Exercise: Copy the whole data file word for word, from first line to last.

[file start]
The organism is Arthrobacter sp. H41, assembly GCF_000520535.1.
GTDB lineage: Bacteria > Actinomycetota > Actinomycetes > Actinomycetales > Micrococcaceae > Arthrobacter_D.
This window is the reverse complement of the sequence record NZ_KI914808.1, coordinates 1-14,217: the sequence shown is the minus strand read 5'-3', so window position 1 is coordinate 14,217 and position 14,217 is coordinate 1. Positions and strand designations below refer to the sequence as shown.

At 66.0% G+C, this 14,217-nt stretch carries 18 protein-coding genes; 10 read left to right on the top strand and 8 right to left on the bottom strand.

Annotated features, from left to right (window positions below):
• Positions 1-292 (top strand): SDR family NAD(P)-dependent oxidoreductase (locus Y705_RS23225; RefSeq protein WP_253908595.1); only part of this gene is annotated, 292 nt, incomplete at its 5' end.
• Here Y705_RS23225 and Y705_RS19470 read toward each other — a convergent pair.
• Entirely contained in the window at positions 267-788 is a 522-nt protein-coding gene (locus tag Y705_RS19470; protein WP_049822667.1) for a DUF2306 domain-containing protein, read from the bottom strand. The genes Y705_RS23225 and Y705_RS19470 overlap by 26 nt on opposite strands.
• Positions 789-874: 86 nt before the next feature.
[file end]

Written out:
The organism is Arthrobacter sp. H41, assembly GCF_000520535.1.
GTDB lineage: Bacteria > Actinomycetota > Actinomycetes > Actinomycetales > Micrococcaceae > Arthrobacter_D.
This window is the reverse complement of the sequence record NZ_KI914808.1, coordinates 1-14,217: the sequence shown is the minus strand read 5'-3', so window position 1 is coordinate 14,217 and position 14,217 is coordinate 1. Positions and strand designations below refer to the sequence as shown.

At 66.0% G+C, this 14,217-nt stretch carries 18 protein-coding genes; 10 read left to right on the top strand and 8 right to left on the bottom strand.

Annotated features, from left to right (window positions below):
• Positions 1-292 (top strand): SDR family NAD(P)-dependent oxidoreductase (locus Y705_RS23225; RefSeq protein WP_253908595.1); only part of this gene is annotated, 292 nt, incomplete at its 5' end.
• Here Y705_RS23225 and Y705_RS19470 read toward each other — a convergent pair.
• Entirely contained in the window at positions 267-788 is a 522-nt protein-coding gene (locus tag Y705_RS19470; protein WP_049822667.1) for a DUF2306 domain-containing protein, read from the bottom strand. The genes Y705_RS23225 and Y705_RS19470 overlap by 26 nt on opposite strands.
• Positions 789-874: 86 nt before the next feature.